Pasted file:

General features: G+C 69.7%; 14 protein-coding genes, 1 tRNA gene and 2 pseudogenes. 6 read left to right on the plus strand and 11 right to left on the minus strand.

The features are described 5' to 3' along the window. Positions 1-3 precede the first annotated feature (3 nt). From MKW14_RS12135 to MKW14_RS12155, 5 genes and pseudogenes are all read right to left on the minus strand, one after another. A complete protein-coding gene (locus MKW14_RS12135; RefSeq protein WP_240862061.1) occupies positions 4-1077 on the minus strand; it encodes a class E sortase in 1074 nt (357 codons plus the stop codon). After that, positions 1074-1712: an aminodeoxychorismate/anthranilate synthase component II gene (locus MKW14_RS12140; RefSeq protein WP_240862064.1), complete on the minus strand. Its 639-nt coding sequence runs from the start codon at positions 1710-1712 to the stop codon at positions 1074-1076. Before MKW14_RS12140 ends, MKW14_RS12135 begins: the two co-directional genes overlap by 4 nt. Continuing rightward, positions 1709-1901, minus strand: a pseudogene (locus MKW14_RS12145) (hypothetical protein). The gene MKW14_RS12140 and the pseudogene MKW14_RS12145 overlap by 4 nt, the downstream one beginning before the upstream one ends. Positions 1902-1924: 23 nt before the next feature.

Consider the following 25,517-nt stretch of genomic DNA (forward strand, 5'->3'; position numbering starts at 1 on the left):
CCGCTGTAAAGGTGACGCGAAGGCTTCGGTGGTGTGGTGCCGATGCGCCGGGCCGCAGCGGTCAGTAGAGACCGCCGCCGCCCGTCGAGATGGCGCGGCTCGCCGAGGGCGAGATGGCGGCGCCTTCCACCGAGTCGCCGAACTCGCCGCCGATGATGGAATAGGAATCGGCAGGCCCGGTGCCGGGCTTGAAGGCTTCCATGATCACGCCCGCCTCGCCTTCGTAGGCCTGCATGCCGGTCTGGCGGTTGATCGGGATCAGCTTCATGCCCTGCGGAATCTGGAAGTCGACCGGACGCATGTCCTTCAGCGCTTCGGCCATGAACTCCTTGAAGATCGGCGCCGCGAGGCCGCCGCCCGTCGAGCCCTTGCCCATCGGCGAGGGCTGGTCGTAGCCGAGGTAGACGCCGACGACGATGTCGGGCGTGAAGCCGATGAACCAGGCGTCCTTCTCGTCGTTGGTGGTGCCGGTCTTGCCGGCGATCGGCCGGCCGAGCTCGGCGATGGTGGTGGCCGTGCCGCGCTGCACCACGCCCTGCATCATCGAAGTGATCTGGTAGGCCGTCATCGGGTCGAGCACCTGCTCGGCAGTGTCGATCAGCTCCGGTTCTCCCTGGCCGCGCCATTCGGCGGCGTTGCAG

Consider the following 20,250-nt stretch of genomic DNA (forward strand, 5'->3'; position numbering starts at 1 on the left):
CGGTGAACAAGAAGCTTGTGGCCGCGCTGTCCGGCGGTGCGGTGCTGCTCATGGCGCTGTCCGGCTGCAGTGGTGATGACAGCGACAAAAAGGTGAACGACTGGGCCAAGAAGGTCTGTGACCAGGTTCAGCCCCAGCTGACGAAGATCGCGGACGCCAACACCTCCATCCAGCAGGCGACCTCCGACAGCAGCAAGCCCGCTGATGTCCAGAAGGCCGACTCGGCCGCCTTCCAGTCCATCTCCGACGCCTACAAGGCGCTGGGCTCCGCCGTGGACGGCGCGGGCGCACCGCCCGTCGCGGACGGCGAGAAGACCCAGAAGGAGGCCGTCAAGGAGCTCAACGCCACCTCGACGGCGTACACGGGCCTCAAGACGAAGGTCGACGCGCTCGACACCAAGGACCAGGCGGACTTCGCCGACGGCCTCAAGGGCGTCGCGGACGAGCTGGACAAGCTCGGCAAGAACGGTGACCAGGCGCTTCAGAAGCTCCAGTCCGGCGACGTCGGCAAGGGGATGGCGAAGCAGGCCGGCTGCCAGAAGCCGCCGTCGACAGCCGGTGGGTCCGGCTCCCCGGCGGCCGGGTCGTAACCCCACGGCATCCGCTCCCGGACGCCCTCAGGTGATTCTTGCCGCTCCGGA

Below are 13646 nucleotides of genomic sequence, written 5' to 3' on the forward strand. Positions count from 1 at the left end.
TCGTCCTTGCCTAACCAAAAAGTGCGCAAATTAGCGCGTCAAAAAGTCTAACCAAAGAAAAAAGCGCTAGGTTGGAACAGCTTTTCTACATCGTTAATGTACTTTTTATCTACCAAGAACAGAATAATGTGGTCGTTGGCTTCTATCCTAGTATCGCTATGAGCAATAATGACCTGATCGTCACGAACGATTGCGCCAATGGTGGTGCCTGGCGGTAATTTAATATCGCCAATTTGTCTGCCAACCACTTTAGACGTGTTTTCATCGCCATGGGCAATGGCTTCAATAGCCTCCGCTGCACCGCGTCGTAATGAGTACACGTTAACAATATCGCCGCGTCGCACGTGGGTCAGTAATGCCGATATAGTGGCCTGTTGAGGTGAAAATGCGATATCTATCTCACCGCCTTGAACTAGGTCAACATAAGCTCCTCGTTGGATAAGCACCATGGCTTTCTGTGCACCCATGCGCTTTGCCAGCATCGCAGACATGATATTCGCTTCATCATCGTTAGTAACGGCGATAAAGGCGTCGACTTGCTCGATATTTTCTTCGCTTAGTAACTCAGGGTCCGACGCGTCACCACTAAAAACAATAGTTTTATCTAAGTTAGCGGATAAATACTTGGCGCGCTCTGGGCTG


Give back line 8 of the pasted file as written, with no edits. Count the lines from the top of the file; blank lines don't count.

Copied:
TCGTCCTTGCCTAACCAAAAAGTGCGCAAATTAGCGCGTCAAAAAGTCTAACCAAAGAAAAAAGCGCTAGGTTGGAACAGCTTTTCTACATCGTTAATGTACTTTTTATCTACCAAGAACAGAATAATGTGGTCGTTGGCTTCTATCCTAGTATCGCTATGAGCAATAATGACCTGATCGTCACGAACGATTGCGCCAATGGTGGTGCCTGGCGGTAATTTAATATCGCCAATTTGTCTGCCAACCACTTTAGACGTGTTTTCATCGCCATGGGCAATGGCTTCAATAGCCTCCGCTGCACCGCGTCGTAATGAGTACACGTTAACAATATCGCCGCGTCGCACGTGGGTCAGTAATGCCGATATAGTGGCCTGTTGAGGTGAAAATGCGATATCTATCTCACCGCCTTGAACTAGGTCAACATAAGCTCCTCGTTGGATAAGCACCATGGCTTTCTGTGCACCCATGCGCTTTGCCAGCATCGCAGACATGATATTCGCTTCATCATCGTTAGTAACGGCGATAAAGGCGTCGACTTGCTCGATATTTTCTTCGCTTAGTAACTCAGGGTCCGACGCGTCACCACTAAAAACAATAGTTTTATCTAAGTTAGCGGATAAATACTTGGCGCGCTCTGGGCTG